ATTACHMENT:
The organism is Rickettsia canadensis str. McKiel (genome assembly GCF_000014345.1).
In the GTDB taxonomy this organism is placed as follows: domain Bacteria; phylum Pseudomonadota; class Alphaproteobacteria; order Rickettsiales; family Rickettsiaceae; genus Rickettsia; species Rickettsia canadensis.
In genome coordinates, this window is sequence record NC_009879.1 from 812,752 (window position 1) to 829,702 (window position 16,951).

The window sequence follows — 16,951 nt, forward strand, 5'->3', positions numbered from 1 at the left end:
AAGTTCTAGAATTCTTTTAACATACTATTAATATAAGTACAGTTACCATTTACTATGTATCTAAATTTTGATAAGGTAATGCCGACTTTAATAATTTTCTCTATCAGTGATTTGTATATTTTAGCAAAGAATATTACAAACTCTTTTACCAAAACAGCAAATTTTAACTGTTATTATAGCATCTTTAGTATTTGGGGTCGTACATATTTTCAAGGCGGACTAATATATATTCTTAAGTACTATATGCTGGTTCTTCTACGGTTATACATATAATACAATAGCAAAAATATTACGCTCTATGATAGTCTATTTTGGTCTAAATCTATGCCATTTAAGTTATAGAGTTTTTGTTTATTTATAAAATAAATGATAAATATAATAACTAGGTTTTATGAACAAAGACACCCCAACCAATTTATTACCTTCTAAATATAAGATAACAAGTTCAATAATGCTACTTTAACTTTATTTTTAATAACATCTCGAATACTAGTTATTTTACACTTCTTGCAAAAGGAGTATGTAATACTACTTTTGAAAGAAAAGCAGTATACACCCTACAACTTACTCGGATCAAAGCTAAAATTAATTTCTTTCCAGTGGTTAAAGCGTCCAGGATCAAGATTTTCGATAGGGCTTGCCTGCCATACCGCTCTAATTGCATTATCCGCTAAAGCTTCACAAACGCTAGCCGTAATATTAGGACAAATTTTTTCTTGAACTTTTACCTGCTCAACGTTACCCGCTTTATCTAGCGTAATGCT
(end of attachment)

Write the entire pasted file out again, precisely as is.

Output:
The organism is Rickettsia canadensis str. McKiel (genome assembly GCF_000014345.1).
In the GTDB taxonomy this organism is placed as follows: domain Bacteria; phylum Pseudomonadota; class Alphaproteobacteria; order Rickettsiales; family Rickettsiaceae; genus Rickettsia; species Rickettsia canadensis.
In genome coordinates, this window is sequence record NC_009879.1 from 812,752 (window position 1) to 829,702 (window position 16,951).

The window sequence follows — 16,951 nt, forward strand, 5'->3', positions numbered from 1 at the left end:
AAGTTCTAGAATTCTTTTAACATACTATTAATATAAGTACAGTTACCATTTACTATGTATCTAAATTTTGATAAGGTAATGCCGACTTTAATAATTTTCTCTATCAGTGATTTGTATATTTTAGCAAAGAATATTACAAACTCTTTTACCAAAACAGCAAATTTTAACTGTTATTATAGCATCTTTAGTATTTGGGGTCGTACATATTTTCAAGGCGGACTAATATATATTCTTAAGTACTATATGCTGGTTCTTCTACGGTTATACATATAATACAATAGCAAAAATATTACGCTCTATGATAGTCTATTTTGGTCTAAATCTATGCCATTTAAGTTATAGAGTTTTTGTTTATTTATAAAATAAATGATAAATATAATAACTAGGTTTTATGAACAAAGACACCCCAACCAATTTATTACCTTCTAAATATAAGATAACAAGTTCAATAATGCTACTTTAACTTTATTTTTAATAACATCTCGAATACTAGTTATTTTACACTTCTTGCAAAAGGAGTATGTAATACTACTTTTGAAAGAAAAGCAGTATACACCCTACAACTTACTCGGATCAAAGCTAAAATTAATTTCTTTCCAGTGGTTAAAGCGTCCAGGATCAAGATTTTCGATAGGGCTTGCCTGCCATACCGCTCTAATTGCATTATCCGCTAAAGCTTCACAAACGCTAGCCGTAATATTAGGACAAATTTTTTCTTGAACTTTTACCTGCTCAACGTTACCCGCTTTATCTAGCGTAATGCT